Integrated modeling workflows for characterizing offshore freshened groundwater : a New Jersey shelf case study

Thomas, Ariel Tremayne; Clauser, Christoph (Thesis advisor); Micallef, Aaron (Thesis advisor)

Aachen : RWTH Aachen University (2022)
Dissertation / PhD Thesis

Dissertation, Rheinisch-Westfälische Technische Hochschule Aachen, 2022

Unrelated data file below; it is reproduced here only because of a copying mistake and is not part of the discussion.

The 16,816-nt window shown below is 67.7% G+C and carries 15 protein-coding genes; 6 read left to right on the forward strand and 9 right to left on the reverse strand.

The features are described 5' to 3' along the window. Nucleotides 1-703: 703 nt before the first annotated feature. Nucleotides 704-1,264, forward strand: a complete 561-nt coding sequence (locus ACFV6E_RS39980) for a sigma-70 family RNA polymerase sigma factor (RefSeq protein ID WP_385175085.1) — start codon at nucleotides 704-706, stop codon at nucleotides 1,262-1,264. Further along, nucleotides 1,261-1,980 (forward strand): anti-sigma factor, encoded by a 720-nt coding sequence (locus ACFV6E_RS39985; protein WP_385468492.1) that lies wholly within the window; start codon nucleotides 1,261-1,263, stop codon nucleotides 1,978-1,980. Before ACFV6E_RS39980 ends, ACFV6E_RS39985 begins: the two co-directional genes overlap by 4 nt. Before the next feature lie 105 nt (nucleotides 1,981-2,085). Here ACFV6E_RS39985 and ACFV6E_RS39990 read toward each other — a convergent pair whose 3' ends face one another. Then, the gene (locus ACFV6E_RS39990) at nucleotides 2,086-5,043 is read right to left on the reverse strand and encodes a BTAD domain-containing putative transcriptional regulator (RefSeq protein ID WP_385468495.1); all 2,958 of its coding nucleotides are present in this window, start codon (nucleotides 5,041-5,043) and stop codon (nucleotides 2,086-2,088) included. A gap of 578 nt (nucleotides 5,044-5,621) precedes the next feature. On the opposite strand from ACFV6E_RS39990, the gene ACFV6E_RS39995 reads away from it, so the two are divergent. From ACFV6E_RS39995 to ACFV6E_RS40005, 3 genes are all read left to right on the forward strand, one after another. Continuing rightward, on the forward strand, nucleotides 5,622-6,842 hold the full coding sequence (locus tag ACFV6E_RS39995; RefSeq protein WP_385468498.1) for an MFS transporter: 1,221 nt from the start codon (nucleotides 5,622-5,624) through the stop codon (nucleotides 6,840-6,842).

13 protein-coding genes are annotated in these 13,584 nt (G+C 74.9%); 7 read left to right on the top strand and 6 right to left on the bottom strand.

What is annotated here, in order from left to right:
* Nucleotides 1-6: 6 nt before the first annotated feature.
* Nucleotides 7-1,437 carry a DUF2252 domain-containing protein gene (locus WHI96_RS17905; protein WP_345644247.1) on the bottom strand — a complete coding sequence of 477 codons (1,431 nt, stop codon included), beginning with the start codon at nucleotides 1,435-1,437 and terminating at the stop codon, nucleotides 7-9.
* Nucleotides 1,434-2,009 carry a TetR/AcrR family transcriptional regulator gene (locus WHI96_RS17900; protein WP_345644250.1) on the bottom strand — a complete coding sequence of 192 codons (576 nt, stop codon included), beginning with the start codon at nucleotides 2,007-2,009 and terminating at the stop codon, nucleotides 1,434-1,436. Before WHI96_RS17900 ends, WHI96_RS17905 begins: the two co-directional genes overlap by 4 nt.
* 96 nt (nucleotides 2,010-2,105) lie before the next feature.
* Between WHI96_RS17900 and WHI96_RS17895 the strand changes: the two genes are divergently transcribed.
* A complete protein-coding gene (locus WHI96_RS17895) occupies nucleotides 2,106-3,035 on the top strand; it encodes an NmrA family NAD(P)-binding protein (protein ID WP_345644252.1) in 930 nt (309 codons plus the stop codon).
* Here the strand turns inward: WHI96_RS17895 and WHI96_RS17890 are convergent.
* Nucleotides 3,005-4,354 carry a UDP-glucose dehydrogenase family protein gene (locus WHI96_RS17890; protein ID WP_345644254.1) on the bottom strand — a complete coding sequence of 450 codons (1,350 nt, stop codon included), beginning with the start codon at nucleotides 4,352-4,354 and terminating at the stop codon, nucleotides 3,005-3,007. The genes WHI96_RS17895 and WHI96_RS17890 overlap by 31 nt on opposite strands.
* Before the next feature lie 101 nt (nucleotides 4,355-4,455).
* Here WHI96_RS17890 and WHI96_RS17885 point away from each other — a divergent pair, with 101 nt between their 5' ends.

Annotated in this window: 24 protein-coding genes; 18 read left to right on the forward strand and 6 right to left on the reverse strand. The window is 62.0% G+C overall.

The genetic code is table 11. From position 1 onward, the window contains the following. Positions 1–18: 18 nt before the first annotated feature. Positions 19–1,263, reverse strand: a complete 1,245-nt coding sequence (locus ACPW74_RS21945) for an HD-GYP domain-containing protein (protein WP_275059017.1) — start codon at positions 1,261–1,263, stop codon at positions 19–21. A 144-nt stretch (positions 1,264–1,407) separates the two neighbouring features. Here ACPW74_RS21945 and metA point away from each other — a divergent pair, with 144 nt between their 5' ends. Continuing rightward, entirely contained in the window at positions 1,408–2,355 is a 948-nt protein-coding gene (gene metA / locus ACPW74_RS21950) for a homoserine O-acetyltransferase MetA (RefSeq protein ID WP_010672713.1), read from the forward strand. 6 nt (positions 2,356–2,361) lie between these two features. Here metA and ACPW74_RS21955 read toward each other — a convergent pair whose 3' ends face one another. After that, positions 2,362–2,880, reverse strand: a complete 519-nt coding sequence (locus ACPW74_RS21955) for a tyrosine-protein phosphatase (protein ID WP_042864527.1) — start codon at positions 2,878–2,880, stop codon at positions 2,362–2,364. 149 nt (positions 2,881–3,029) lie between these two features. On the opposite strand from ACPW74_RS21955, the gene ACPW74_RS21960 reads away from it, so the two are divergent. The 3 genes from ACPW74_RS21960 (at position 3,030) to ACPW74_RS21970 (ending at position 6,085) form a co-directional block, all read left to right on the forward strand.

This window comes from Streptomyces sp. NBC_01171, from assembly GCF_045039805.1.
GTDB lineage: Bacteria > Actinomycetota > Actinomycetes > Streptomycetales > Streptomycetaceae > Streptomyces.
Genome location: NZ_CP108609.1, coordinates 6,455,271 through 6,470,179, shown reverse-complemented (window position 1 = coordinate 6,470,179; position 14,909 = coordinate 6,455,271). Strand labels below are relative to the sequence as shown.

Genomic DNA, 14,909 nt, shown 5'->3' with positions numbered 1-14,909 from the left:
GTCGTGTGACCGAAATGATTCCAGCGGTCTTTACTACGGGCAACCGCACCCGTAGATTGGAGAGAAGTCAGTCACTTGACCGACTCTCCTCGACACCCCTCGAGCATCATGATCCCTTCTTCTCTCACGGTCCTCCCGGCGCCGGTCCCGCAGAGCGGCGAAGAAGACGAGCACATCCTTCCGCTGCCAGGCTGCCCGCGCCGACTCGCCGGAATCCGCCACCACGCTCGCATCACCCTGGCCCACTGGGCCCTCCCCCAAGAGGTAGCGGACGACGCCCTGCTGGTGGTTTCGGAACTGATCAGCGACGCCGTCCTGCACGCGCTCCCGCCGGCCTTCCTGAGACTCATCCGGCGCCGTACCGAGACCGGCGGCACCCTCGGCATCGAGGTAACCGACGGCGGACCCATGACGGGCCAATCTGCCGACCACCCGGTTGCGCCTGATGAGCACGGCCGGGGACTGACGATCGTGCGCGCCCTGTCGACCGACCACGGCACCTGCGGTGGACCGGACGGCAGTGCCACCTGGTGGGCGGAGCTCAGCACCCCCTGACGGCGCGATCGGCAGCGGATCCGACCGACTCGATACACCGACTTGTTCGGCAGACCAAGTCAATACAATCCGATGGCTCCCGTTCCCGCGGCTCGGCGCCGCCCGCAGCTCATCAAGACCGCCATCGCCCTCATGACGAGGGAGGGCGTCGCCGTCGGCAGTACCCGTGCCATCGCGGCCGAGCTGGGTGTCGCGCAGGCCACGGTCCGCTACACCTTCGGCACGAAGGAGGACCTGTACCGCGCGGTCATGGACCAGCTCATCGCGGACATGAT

The continental shelf is an essential domain for natural resources. It typically harbors reservoirs that have long provided humanity with vital resources such as oil, natural gas and minerals. A comparatively recent discovery is the existence of fresh groundwater that has been recorded on continental shelves globally. The term offshore freshened groundwater has been coined to refer to any pore fluid store in sediments beneath the oceanfloor that has a salinity lower than oceanwater. The New Jersey shelf, on the Atlantic margin of North America, hosts a well-documented occurrence of this phenomenon. The extensive system was sampled by scientific drilling campaigns that revealed the layered reservoir distribution. Research on the origins of this system has produced two competing hypotheses. There is an ongoing scientific discussion whether the system consists of modern groundwater, recharged via an active onshore connection, or paleo-groundwater that was emplaced via meteoric recharge during the Pleistocene sea-level lowstand. Previous attempts to model the New Jersey shelf utilized simple conceptual models. This thesis aims to determine which of the two hypotheses is most consistent with the field observations and characterize the New Jersey shelf freshwater system. An integrated modeling approach incorporated depth-migrated seismic and well data into the most geologically representative shelf model produced to date. Stochastic modeling techniques were used to address the challenge of limited borehole data. Numerical simulations, performed using High-performance computing, revealed the influence of geological heterogeneity at a resolution of ten meters vertically, and one-hundred meters horizontally. The numerical study demonstrates how the conditions on the shelf over the past 70\thinspace000 years could result in a complex zone of fresh to brackish water extending over 100 km from the modern shoreline. Simulated results closely match the observed salinity profiles at four well locations across a 2D shelf transect. Meteoric recharge during sea-level lowstand was found to be the primary mechanism of freshwater emplacement. Seafloor connected pathways and cemented layers, strongly influence the geometry and distribution of the surviving freshwater intervals. While it extends far offshore, the system is laterally compartmentalized by downward fingering saline pore fluid. Furthermore, a three-dimensional parameterization of flow properties on the shelf, constrained by well log and seismic attribute data is presented. The model successfully upscales porosity from the core-sample scale to the shelf scale with dimensions 134 km x 69 km x 1.7 km. The fully open-sourced model is adaptable for numerical studies of fresh-salt water transport or geomorphological processes on the New Jersey shelf. The workflows presented in this thesis quantify facies and porosity compaction trends, which reflect the depositional environment and flow conditions on the shelf. Incorporating these details improves our understanding of the emplacement mechanisms, survival rates and lateral connectivity of the offshore freshened groundwater system. These potential resources are still not very well understood, in many cases scarce data leads to high uncertainty about the volumes of fresh water, and the lateral connectivity of the reservoirs. This thesis presents an interdisciplinary approach that can be further developed into a standardized workflow for the characterization of offshore freshened groundwater systems generally.